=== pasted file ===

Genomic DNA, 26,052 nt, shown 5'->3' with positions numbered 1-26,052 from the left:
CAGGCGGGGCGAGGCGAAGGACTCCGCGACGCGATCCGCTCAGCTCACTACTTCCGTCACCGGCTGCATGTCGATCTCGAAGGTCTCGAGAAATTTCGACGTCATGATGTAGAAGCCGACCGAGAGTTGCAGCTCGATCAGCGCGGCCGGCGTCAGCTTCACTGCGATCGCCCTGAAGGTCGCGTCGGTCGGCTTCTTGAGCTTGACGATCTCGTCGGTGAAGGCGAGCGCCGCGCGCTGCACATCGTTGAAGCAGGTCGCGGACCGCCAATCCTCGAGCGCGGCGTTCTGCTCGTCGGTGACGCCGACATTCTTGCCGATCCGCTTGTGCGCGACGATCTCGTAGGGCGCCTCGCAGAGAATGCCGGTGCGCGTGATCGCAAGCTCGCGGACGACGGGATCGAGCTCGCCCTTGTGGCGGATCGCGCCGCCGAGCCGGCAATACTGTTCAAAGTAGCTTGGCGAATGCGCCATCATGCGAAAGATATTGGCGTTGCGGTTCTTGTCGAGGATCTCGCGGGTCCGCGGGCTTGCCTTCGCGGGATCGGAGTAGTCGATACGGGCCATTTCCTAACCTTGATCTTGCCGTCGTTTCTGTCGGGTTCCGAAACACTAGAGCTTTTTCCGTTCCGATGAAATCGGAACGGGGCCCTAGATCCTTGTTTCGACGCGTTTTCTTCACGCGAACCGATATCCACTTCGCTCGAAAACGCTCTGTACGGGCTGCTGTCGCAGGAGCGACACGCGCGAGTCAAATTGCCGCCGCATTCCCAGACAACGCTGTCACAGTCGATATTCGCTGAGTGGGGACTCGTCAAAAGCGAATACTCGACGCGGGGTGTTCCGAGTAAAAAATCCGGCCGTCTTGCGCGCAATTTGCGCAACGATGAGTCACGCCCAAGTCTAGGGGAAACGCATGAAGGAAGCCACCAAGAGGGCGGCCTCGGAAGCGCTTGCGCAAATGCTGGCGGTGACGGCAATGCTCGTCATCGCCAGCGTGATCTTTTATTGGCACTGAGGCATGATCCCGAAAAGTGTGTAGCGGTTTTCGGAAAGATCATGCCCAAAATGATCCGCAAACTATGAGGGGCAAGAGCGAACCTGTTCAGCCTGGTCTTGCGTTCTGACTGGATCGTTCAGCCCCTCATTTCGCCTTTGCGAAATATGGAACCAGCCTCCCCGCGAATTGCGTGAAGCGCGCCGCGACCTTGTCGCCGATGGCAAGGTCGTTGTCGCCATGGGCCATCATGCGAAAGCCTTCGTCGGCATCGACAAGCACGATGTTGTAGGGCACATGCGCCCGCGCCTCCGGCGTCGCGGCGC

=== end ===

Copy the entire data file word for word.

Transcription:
Genomic DNA, 26,052 nt, shown 5'->3' with positions numbered 1-26,052 from the left:
CAGGCGGGGCGAGGCGAAGGACTCCGCGACGCGATCCGCTCAGCTCACTACTTCCGTCACCGGCTGCATGTCGATCTCGAAGGTCTCGAGAAATTTCGACGTCATGATGTAGAAGCCGACCGAGAGTTGCAGCTCGATCAGCGCGGCCGGCGTCAGCTTCACTGCGATCGCCCTGAAGGTCGCGTCGGTCGGCTTCTTGAGCTTGACGATCTCGTCGGTGAAGGCGAGCGCCGCGCGCTGCACATCGTTGAAGCAGGTCGCGGACCGCCAATCCTCGAGCGCGGCGTTCTGCTCGTCGGTGACGCCGACATTCTTGCCGATCCGCTTGTGCGCGACGATCTCGTAGGGCGCCTCGCAGAGAATGCCGGTGCGCGTGATCGCAAGCTCGCGGACGACGGGATCGAGCTCGCCCTTGTGGCGGATCGCGCCGCCGAGCCGGCAATACTGTTCAAAGTAGCTTGGCGAATGCGCCATCATGCGAAAGATATTGGCGTTGCGGTTCTTGTCGAGGATCTCGCGGGTCCGCGGGCTTGCCTTCGCGGGATCGGAGTAGTCGATACGGGCCATTTCCTAACCTTGATCTTGCCGTCGTTTCTGTCGGGTTCCGAAACACTAGAGCTTTTTCCGTTCCGATGAAATCGGAACGGGGCCCTAGATCCTTGTTTCGACGCGTTTTCTTCACGCGAACCGATATCCACTTCGCTCGAAAACGCTCTGTACGGGCTGCTGTCGCAGGAGCGACACGCGCGAGTCAAATTGCCGCCGCATTCCCAGACAACGCTGTCACAGTCGATATTCGCTGAGTGGGGACTCGTCAAAAGCGAATACTCGACGCGGGGTGTTCCGAGTAAAAAATCCGGCCGTCTTGCGCGCAATTTGCGCAACGATGAGTCACGCCCAAGTCTAGGGGAAACGCATGAAGGAAGCCACCAAGAGGGCGGCCTCGGAAGCGCTTGCGCAAATGCTGGCGGTGACGGCAATGCTCGTCATCGCCAGCGTGATCTTTTATTGGCACTGAGGCATGATCCCGAAAAGTGTGTAGCGGTTTTCGGAAAGATCATGCCCAAAATGATCCGCAAACTATGAGGGGCAAGAGCGAACCTGTTCAGCCTGGTCTTGCGTTCTGACTGGATCGTTCAGCCCCTCATTTCGCCTTTGCGAAATATGGAACCAGCCTCCCCGCGAATTGCGTGAAGCGCGCCGCGACCTTGTCGCCGATGGCAAGGTCGTTGTCGCCATGGGCCATCATGCGAAAGCCTTCGTCGGCATCGACAAGCACGATGTTGTAGGGCACATGCGCCCGCGCCTCCGGCGTCGCGGCGC